The warp and weft of Kabir

The warp and weft of Kabir
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First Published: Tue, Feb 24 2009. 11 04 PM IST

Shabnam Virmani
Shabnam Virmani
Updated: Tue, Feb 24 2009. 11 04 PM IST
Koi Sunta Hai, which means someone is listening, is a three-day festival on Kabir organized by the Srishti School of Art, Design and Technology, Bangalore, and is the outcome of a six-year project called The Kabir Project by film-maker and artist Shabnam Virmani. Apart from screening four films by Virmani, the event will feature live music concerts by folk artists such as Mahesha Ram from Jaisalmer, classical bhajans by Vijay Sardeshmukh and Sufi and Qawwali singers from India and Pakistan. There will also be an interactive session with the noted Kabir scholar, Purushottam Agrawal. Edited excerpts from an interview with Virmani:
Shabnam Virmani
How did your tryst with Kabir begin?
I was living in Ahmedabad when the Godhra incident happened. I saw the need to make peace. As I traversed that road, Kabir and his teachings began to signal to me.
Why is the poet’s voice relevant today?
Kabir is relevant because he urges us to rise above identity politics. We’re seeing growing polarization in our society on the basis of language and identity, and borders. Here is a man who is urging us to let go of the packaging and seek an essence. Not just Kabir, but all the Sufi voices have similar ideas.
Bulle Shah said famously “Bulla ki jaana mein kaun?” at a time when society all around us is erupting with confident, self-righteous and acrimonious proclamations of identity—a Sufi is saying he doesn’t even know who he is! This is a profound message of ambiguity. This is a healthy kind of uncertainty.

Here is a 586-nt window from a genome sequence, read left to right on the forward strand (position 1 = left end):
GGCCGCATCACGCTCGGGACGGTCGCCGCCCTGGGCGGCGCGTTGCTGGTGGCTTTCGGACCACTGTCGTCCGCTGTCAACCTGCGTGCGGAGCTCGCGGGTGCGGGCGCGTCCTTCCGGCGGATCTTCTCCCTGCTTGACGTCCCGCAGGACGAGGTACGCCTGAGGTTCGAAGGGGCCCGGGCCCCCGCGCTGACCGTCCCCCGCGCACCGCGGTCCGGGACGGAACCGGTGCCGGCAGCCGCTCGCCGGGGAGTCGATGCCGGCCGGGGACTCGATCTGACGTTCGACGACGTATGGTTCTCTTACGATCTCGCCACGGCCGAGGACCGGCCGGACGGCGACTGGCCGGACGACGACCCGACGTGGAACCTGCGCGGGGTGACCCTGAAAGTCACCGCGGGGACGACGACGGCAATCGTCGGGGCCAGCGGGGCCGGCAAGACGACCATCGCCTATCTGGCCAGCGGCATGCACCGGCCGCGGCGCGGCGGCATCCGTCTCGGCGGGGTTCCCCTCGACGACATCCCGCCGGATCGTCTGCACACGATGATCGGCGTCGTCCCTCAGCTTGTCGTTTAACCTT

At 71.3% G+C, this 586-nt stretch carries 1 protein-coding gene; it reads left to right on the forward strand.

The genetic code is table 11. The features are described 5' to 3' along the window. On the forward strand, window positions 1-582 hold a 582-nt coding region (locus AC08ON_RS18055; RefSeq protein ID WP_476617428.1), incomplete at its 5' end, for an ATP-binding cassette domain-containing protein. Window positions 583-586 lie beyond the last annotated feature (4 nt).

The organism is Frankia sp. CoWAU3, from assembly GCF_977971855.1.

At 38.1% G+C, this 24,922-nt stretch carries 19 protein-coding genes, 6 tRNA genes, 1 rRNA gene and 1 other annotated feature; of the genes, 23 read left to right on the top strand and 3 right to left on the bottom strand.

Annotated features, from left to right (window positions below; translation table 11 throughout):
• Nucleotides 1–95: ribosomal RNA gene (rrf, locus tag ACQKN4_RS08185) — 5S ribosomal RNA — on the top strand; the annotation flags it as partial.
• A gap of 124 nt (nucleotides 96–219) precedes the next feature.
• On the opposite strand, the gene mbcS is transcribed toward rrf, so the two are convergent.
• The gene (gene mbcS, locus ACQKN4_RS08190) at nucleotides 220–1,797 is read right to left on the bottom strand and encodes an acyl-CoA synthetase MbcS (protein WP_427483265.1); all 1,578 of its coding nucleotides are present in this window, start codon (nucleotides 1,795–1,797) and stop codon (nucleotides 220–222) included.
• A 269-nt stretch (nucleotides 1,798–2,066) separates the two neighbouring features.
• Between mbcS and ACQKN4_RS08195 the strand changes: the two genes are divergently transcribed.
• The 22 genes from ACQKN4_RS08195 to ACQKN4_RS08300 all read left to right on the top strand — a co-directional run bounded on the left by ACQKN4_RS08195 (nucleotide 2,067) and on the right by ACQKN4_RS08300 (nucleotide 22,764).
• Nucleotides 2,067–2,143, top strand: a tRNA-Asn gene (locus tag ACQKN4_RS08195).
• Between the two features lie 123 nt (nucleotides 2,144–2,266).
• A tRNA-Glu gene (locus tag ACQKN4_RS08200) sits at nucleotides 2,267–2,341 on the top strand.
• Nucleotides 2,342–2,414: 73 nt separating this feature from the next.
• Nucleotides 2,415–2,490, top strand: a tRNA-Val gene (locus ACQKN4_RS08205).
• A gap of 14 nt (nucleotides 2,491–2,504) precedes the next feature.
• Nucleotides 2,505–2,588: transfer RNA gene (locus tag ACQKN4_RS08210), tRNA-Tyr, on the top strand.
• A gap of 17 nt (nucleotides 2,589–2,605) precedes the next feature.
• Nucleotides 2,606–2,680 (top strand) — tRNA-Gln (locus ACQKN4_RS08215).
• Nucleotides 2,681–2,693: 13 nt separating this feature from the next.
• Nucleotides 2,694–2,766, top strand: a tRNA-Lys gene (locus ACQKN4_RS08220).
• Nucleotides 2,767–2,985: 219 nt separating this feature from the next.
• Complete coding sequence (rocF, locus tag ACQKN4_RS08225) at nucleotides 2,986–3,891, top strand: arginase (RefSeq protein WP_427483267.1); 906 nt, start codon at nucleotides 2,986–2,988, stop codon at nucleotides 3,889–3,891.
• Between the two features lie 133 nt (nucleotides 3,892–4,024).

So the shift from making films on gender issues wasn’t a shift after all?
“The personal is political” dictum inspired me while I worked on films related to gender issues. The meaning hit me with stronger resonance when I discovered Kabir. He pushes you to understand the ego and insecurities that make all of us violent in some sense, to see the connections between those violent impulses in your individual ego and how they multiply into collective egos of mobs.
You spoke to artists, a fruit seller, a Buddhist scholar and many others for their interpretation of the poet. Which version appealed to you the most?
I think it’s the multifarious Kabirs that appeal to me most—not any one.
Koi Sunta Hai starts 27 February and is on until 1 March at Sophia High School, 70 Palace Road, Bangalore. Entry is free. You can pick up passes at KC Das on Church Street, Max Muller Bhavan on CMH Road, Pecos R&B near Ramaiah Hospital. For a detailed schedule, log on to www.kabirproject.org
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First Published: Tue, Feb 24 2009. 11 04 PM IST
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